Turneraceae

Kunth ex de Candolle
Found in FNA Volume 6. Treatment on page 165. Mentioned on page 170, 171.
Herbs, subshrubs, or shrubs [trees], perennial, often rhizomatous. Stems usually branched, hairs simple and/or porrect-stellate [stellate] and, sometimes, glandular hairs. Leaves alternate, sessile or petiolate; stipules present or absent; blade margins crenate or serrate filiform; stigmas 3, penicillate. Fruits capsular, 3-valved, dehiscence loculicidal. Seeds obovoid, straight or curved; aril inserted around hilum, lobed, plump, membranous when dry; endosperm fleshy; embryo straight.

Distribution

sc, se United States, Mexico, West Indies, Central America, South America, Africa, Indian Ocean Islands (Madagascar, Mascarene Islands).

Discussion

Genera 10, species 226 (2 genera, 4 species in the flora).

The close relationships of Turneraceae with Passifloraceae, Malesherbiaceae, and Violaceae have long been recognized, especially by the presence of cyclopentenoid cyanogenic glycosides and cyclopentenyl fatty acids. These families have traditionally been positioned in Parietales or Violales with other taxa that have parietal placentation; analyses of DNA sequence data indicate that only a subset of the taxa with parietal placentation are closely related. The group that includes Turneraceae is embedded within Malpighiales (V. Savolainen et al. 2000b; D. E. Soltis et al. 2000; O. I. Nandi et al. 1998; M. W. Chase et al. 2002).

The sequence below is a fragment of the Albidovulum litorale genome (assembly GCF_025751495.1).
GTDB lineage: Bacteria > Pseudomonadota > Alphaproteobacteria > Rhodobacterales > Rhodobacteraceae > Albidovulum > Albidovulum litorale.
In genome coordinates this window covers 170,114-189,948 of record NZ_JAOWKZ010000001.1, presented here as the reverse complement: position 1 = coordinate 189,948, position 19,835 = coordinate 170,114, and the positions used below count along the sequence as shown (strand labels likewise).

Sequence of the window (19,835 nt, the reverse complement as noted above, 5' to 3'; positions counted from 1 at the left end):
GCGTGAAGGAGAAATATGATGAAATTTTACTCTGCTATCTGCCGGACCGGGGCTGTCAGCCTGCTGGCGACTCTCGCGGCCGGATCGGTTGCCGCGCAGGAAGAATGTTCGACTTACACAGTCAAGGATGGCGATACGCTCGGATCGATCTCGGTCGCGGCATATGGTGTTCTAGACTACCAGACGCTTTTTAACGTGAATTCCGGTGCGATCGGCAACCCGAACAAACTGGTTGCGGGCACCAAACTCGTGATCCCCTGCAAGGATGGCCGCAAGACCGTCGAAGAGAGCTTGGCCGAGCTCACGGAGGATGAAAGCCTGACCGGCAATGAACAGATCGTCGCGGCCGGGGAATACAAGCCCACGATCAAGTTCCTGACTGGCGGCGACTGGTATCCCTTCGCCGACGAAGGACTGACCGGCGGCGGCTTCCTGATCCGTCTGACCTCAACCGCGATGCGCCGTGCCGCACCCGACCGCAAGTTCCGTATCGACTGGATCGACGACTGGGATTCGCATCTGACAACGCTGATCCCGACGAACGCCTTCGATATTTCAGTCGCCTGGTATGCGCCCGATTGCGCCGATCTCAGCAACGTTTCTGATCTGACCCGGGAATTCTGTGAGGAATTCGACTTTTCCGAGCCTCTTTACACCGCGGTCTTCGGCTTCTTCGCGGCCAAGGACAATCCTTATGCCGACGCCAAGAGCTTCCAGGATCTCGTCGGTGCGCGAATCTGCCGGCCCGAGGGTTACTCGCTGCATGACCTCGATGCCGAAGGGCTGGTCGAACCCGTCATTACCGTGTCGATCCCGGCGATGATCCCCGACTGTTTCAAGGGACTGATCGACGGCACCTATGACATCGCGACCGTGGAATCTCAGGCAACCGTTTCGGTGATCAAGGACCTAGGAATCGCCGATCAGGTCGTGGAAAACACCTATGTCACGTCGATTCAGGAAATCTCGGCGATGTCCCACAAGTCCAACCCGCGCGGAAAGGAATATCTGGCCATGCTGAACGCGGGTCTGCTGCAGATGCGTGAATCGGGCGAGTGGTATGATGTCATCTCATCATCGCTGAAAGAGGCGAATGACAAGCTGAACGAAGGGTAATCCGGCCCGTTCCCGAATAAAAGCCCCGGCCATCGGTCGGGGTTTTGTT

Key

1 Hairs porrect-stellate and simple, seldom absent, glandular hairs absent; leaves without nectaries; peduncle free; corona present. Piriqueta
1 Hairs glandular and simple, glandular hairs microcapitate or sessile-capitate; leaves often with nectaries; peduncle free or adnate to petiole (flowers epiphyllous); corona absent. Turnera
Facts about "Turneraceae"
AuthorMaría Mercedes Arbo +
IllustratorLinny Heagy +
Referencebrizicky1961b + and urban1883a +
Taxon nameTurneraceae +
Taxon rankfamily +
VolumeVolume 6 +